When did lack of training become a badge of honor?

In the last six months I have met many people longing for training in ministry. Wishing they could go to seminary. Wishing that something was offered locally.

I recall being in seminary and meeting person after person who had saved or their village had saved for nearly a decade for them to be trained and every moment in class was considered a privilege and gift. (I want to be clear, I don’t think all seminary or all trainings are the answers to better ministry but…there is wisdom in the ongoing conversation and learning from others.)

And then there is the polar opposite group I keep meeting or hearing about. There is a sort of pride that comes in holding a position of leadership with no training what-so-ever. They walk with cockiness (or sheer naivete) and talk of how “God has blessed them” and that they were “just the right person at the right time”. They also talk of getting to do things beyond what they are capable and how great that is. What is bugging me today are those who seem to think they already know everything expressing no desire for training or leadership. In fact, just the opposite.

In the last two weeks I have heard

* of a youth leader (seminary student at that but with no training in youth ministry) who thought it was perfectly appropriate to state the name of his church and that nude photos of himself had been posted with comments from students in the ministry.

* of a youth leader infriending a parent after a snarky comment online but keeping the junior high and HS daughters as friends.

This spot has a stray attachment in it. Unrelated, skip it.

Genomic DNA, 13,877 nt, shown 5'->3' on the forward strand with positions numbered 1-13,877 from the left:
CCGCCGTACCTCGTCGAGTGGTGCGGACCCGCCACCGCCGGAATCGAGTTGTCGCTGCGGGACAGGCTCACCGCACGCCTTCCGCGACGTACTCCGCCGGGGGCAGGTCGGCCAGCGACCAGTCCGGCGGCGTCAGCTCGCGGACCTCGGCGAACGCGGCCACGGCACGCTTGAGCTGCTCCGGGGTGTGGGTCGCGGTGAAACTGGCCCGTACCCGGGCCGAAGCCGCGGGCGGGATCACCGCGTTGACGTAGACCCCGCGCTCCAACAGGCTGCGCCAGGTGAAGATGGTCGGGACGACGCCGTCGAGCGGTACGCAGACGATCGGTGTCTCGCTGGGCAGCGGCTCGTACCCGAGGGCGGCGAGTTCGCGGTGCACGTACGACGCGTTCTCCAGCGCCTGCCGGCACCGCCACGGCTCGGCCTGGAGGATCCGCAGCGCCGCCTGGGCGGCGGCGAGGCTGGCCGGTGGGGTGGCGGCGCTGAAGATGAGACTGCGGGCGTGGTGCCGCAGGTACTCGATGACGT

* of a trip being taken with no permission slips or medical release forms at all.

* of a youth leader stating there was no need for conversation about the atonement during the Easter holidays as his youth just weren’t interested.

* of a youth leader being asked to take a denominational position and telling me that despite only having taken one course at the undergrad level and almost three years of internship and part time ministry, he was ready to pass on his wisdom.

* of a group of youth leaders being offered a conference on working with teens in crisis for 25% of the cost, in their hometown so no travel expenses, and they decided it was more beneficial to hold their weekly planning meeting and didn’t want to interrupt that schedule.

* of a college stripping down classes so that even if an admin aide with no experience in ministry had to step in as the instructor, he or she could facilitate the syllabus and assignments at the level they desire.

* That gifted students should be encouraged to study anything but ministry because there is no financial future in it and you don’t really need training anyway.

So how is all of this lack of training working for the church?

I could go on but it alternately depresses me and makes me angry. I still go to trainings. I still talk with others about their ideas and what is taking place, even when I don’t agree with them. I still believe that the blessing we have with an abundance of resources is not to be taken lightly.

Pride in a lack of training is not a badge of honor. It is a red flag with dire circumstances waiting to happen.

It also speaks volumes of how we value young people. We require training for almost every field and value what is brought to the table. This should be no different when working with adolescents, early middle and emerging adults. They too are the church and valuable beyond belief. It’s time we all started treating them as such.

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About Amy Jacober

Amy Jacober (PhD, Fuller Seminary) is a youth ministry veteran with ministry and teaching experience. She focuses on practical theology, urban ministry, theology & disability, and marginalized communities. She is a volunteer youth worker in her church and community, lead consultant with Youth Ministry Architects and serves on the Young Life Capernaum national board. In her free time she can be found playing with her three young children, husband, and oversized dog.